Reform Judaism is a wounded giant. A historian explains why it got so big.
Amid a seeming avalanche of Jewish organizational cutbacks, closings and furloughs, the Union for Reform Judaism (URJ) announced last Wednesday, that it would be cutting its staff by 20% due to coronavirus-related stresses. As with so many basic institutions of American life, the economic disruption caused by the pandemic is highlighting existential questions about the viability of key historic and contemporary institutions of American Judaism.
Founded in 1873 under a different name, the URJ is one of the longest-lasting institutions still framing American Jewish life. It set out to provide the infrastructure for an American Judaism independent of European texts, authority, and leadership. Founder Rabbi Isaac Mayer Wise’s primary goal in creating that first body was the creation of a rabbinical college, although he and his lay colleagues also wanted to help individual synagogues with things like curricula for Jewish religious schools. Hebrew Union College (HUC) was created within two years, with Wise as president.
The menu of littleneck clams, crab, shrimp and frog legs at the school’s first ordination dinner signaled that Wise would not be able to realize his vision of a union for all American synagogues. Still, the progenitor of the URJ represented the American belief in the possibility of a Judaism led by American rabbis, responsive to the needs of American Jews. Both that body and the rabbinical college were the first successful and long-lasting national institutions of American Jewish life. They modeled the structures other denominations would adopt to create their own versions of American Judaism, including sisterhood, brotherhood, and youth movements.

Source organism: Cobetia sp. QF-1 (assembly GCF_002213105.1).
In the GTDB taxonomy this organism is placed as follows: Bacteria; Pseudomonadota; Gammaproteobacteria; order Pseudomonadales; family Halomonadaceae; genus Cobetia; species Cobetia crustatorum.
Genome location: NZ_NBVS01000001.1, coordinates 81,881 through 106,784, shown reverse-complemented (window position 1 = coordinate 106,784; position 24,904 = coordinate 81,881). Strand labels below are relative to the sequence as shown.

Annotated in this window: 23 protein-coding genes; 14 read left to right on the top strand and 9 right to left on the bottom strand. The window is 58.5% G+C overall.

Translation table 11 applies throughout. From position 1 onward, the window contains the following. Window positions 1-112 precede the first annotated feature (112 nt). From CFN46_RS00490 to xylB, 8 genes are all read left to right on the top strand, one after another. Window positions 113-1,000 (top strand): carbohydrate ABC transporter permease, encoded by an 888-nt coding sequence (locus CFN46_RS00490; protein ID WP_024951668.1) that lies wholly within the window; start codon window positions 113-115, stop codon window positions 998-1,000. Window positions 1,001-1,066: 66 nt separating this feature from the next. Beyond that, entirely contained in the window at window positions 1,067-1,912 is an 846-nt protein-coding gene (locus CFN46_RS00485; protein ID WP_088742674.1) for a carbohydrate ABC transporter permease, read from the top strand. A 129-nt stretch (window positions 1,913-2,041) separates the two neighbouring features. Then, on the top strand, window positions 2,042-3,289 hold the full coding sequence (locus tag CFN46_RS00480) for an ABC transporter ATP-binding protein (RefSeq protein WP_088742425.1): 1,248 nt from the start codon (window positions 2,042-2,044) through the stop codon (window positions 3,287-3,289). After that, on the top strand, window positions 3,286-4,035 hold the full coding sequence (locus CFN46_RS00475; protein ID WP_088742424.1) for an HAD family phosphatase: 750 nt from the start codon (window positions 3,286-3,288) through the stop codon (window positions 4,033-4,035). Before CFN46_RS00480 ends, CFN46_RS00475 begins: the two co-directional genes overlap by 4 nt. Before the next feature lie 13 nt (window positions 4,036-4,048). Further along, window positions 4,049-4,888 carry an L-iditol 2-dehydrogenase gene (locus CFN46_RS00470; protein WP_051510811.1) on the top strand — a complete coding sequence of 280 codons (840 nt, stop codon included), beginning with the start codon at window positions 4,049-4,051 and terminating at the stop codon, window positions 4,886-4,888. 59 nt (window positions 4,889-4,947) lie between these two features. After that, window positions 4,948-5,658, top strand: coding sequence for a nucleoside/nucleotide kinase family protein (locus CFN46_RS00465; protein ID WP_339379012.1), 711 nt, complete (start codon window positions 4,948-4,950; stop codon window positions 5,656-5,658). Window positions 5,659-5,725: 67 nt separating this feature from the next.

While most Reform Jews see their synagogues as the setting of their Jewish lives, in the background the national Reform movement — mainly the URJ and HUC — has always supplied the rabbis, prayer books, and larger networks that have shaped that religious experience. The funding mechanism has always been drawn from membership dues paid to local congregations.